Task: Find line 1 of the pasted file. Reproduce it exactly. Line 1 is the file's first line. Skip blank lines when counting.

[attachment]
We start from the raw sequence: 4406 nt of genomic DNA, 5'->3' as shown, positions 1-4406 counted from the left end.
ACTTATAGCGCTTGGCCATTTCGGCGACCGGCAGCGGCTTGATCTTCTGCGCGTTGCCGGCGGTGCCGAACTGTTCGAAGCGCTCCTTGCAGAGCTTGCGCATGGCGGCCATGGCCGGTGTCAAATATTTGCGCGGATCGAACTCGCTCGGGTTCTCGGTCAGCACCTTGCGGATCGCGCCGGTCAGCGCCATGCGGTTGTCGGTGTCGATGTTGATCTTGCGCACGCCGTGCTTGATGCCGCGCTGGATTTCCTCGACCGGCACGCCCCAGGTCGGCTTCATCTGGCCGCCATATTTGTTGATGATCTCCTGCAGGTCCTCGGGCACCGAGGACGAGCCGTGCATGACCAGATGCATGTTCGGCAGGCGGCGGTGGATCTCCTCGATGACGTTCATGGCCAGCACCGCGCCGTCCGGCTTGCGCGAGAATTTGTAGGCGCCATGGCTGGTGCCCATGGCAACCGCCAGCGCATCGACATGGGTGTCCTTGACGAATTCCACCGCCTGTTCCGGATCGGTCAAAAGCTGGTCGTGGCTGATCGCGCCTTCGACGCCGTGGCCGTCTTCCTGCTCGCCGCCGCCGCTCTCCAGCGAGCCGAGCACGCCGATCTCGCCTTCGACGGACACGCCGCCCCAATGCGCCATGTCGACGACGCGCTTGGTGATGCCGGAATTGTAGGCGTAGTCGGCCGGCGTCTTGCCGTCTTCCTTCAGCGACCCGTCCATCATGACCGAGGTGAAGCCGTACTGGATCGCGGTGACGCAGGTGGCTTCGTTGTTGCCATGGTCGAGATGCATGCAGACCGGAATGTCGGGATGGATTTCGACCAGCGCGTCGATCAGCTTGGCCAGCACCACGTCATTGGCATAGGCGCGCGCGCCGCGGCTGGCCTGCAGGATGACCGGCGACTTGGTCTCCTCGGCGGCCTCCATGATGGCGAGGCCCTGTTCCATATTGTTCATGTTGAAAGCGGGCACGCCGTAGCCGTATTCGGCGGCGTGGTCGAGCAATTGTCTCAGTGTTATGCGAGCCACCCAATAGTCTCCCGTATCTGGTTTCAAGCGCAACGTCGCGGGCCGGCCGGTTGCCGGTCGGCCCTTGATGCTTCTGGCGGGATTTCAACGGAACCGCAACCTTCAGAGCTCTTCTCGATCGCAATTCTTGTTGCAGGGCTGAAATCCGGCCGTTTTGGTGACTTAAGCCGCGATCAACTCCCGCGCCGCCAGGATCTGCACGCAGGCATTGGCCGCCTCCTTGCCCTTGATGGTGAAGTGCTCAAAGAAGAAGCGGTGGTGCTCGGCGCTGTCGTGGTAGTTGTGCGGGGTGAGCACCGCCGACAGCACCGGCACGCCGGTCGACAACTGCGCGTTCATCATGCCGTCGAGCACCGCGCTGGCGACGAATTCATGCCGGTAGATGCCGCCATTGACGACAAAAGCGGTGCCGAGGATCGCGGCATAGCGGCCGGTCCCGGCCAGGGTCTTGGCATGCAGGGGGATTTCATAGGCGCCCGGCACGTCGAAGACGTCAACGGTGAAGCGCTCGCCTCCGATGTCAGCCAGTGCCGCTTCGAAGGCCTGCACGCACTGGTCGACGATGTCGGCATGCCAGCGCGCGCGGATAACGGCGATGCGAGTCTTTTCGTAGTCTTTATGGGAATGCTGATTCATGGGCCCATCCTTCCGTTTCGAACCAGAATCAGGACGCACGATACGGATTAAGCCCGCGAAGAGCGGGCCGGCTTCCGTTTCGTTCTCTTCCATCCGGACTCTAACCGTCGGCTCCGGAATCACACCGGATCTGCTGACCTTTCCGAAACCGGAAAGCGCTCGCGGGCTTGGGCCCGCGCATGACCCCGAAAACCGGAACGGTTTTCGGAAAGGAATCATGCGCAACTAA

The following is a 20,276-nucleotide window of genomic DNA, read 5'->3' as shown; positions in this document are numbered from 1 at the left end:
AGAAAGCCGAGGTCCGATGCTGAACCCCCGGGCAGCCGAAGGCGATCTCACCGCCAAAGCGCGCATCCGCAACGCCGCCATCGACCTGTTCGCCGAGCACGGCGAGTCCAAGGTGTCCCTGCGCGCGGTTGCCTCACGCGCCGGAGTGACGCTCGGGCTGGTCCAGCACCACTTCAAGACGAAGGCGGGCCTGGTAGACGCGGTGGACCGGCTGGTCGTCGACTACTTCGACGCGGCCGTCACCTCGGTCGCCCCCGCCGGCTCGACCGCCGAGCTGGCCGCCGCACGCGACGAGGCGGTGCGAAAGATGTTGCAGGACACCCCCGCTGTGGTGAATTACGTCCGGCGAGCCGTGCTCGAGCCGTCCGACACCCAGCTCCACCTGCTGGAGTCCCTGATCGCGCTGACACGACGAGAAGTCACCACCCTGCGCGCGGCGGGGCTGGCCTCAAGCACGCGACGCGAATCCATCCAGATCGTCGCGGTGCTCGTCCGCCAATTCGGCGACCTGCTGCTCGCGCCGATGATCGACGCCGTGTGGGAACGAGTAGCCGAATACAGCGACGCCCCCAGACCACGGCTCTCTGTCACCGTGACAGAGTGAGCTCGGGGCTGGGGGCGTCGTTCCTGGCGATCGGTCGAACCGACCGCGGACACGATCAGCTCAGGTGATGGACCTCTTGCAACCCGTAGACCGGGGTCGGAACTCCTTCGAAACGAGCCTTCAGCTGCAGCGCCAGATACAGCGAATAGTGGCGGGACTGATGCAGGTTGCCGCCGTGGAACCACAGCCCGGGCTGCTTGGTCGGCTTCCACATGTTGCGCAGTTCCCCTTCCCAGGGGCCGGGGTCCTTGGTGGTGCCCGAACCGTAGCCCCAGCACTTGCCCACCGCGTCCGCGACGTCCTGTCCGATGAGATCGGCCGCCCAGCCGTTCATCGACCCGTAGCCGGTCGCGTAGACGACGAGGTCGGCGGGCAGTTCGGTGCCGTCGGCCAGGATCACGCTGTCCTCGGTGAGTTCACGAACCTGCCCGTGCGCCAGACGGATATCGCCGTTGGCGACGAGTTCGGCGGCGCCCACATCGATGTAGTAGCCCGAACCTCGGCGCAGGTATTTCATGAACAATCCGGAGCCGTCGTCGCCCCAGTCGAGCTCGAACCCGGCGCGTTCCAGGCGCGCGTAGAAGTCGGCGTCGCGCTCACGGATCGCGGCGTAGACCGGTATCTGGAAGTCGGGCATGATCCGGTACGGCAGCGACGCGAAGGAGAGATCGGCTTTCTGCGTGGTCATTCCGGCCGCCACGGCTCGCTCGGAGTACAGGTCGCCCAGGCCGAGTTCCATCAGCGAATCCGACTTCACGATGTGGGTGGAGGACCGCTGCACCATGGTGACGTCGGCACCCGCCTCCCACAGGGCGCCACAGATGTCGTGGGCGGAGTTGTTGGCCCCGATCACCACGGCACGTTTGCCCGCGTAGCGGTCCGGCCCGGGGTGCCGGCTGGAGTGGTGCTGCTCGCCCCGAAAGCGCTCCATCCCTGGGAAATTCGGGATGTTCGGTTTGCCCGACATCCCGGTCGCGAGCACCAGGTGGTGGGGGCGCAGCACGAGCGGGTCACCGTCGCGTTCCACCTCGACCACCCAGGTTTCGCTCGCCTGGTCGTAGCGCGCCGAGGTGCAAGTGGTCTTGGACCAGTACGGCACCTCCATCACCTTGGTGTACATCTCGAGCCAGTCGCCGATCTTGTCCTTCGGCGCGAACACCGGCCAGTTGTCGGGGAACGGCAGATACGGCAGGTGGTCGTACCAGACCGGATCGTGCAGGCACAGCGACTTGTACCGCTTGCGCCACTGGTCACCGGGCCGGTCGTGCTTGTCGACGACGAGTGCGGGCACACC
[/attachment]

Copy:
We start from the raw sequence: 4406 nt of genomic DNA, 5'->3' as shown, positions 1-4406 counted from the left end.